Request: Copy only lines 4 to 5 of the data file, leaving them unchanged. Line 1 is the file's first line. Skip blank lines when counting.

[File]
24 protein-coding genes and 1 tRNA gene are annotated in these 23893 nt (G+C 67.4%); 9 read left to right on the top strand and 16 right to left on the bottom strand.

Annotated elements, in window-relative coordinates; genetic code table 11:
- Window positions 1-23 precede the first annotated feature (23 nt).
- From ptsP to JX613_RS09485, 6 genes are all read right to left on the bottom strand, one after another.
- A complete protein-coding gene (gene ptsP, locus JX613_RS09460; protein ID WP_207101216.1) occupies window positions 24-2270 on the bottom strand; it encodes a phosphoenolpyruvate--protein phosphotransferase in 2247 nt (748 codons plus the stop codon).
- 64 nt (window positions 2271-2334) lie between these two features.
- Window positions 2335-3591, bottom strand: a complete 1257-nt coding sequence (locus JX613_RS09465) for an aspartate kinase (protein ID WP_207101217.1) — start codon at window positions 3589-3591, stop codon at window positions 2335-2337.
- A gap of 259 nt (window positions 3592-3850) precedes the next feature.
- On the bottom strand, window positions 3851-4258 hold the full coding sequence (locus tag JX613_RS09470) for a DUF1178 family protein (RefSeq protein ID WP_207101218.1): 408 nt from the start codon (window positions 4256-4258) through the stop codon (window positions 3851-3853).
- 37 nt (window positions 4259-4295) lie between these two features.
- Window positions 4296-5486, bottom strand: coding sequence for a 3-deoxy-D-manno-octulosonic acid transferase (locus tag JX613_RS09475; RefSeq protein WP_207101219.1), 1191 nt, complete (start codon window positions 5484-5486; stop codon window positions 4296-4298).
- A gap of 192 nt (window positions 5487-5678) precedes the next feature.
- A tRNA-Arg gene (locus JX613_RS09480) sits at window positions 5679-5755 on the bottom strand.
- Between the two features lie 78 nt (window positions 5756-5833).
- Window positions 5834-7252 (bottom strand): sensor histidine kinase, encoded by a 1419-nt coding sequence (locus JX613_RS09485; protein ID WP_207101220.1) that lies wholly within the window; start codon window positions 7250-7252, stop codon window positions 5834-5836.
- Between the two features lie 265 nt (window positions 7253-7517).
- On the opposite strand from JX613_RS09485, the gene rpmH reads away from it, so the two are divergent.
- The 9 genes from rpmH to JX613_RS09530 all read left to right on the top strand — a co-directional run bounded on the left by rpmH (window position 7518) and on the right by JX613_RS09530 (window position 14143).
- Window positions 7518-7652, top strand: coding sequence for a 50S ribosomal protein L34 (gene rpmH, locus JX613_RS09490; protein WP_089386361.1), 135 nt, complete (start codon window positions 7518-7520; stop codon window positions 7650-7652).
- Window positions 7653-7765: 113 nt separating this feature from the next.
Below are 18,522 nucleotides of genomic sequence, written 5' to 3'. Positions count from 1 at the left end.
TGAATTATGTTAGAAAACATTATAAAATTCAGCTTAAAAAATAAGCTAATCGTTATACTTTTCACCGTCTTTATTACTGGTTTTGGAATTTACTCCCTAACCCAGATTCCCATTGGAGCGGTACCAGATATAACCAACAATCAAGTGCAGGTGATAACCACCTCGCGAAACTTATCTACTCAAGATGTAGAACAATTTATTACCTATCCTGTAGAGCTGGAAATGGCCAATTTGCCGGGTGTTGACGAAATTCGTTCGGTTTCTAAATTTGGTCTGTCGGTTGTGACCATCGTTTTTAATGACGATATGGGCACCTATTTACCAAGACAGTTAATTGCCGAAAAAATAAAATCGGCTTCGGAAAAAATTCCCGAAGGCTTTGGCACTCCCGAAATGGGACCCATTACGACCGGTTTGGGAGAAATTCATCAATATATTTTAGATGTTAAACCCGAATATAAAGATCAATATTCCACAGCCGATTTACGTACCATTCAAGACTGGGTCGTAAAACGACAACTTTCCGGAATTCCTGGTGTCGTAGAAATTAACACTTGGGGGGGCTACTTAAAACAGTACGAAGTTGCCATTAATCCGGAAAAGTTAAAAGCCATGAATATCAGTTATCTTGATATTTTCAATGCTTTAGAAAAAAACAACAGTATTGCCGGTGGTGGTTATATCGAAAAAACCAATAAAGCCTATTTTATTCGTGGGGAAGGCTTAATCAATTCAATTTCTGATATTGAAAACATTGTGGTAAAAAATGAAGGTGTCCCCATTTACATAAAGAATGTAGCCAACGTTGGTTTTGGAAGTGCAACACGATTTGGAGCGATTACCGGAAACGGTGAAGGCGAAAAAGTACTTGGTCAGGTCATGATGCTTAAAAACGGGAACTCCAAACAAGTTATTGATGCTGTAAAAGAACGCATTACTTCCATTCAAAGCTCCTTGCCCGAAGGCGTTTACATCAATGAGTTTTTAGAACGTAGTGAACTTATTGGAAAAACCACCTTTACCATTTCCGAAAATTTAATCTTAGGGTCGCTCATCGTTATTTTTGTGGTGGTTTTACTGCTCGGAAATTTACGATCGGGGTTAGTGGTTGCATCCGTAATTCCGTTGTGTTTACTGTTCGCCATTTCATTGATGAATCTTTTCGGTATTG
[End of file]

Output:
- From ptsP to JX613_RS09485, 6 genes are all read right to left on the bottom strand, one after another.
- A complete protein-coding gene (gene ptsP, locus JX613_RS09460; protein ID WP_207101216.1) occupies window positions 24-2270 on the bottom strand; it encodes a phosphoenolpyruvate--protein phosphotransferase in 2247 nt (748 codons plus the stop codon).